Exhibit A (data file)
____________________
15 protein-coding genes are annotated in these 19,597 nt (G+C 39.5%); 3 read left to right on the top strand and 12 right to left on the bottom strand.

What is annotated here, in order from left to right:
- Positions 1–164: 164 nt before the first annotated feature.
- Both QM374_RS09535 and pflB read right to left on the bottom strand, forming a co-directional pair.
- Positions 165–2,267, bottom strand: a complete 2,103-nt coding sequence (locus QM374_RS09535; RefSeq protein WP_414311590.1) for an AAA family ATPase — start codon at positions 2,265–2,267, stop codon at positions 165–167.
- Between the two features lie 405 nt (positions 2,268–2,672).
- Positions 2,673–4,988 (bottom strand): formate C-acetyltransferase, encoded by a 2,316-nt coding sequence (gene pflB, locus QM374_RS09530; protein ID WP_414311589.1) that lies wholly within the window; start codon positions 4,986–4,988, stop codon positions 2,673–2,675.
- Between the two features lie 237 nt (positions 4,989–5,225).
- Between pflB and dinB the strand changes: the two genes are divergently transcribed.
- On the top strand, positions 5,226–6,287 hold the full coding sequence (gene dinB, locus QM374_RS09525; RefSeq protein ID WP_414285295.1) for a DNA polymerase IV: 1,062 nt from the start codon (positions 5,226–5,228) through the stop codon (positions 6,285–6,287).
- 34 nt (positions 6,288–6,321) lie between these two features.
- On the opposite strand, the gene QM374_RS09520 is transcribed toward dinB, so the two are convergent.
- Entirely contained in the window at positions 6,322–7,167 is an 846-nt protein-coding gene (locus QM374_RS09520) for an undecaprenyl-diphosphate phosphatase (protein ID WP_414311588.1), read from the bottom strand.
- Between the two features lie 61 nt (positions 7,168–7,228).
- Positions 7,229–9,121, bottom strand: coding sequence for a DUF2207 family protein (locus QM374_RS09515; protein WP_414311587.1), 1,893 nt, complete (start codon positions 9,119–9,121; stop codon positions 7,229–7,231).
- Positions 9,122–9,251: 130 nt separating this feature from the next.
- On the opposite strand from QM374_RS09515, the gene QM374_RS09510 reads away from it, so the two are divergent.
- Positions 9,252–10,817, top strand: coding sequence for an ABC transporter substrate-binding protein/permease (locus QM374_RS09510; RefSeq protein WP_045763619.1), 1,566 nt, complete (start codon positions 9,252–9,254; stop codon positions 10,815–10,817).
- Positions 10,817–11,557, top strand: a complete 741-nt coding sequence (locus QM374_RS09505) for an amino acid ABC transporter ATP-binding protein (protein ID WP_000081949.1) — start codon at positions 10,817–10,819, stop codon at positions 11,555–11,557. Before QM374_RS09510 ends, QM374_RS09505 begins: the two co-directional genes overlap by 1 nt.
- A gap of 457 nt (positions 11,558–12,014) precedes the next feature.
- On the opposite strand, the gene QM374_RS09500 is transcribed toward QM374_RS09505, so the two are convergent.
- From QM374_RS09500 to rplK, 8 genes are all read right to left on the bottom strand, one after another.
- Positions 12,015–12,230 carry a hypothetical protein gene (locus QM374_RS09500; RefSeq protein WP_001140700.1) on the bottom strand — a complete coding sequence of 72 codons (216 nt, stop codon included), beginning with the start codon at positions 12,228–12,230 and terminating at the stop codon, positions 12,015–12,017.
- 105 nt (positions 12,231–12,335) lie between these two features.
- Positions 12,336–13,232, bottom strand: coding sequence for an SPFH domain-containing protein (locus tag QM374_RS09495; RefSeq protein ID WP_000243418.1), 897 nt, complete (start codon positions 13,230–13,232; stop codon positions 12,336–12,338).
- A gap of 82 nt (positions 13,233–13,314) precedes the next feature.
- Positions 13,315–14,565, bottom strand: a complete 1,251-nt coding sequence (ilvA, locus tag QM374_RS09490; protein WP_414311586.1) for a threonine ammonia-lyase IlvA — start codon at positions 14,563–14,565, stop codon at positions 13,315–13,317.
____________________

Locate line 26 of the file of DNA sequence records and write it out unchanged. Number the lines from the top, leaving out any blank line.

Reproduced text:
- A gap of 82 nt (positions 13,233–13,314) precedes the next feature.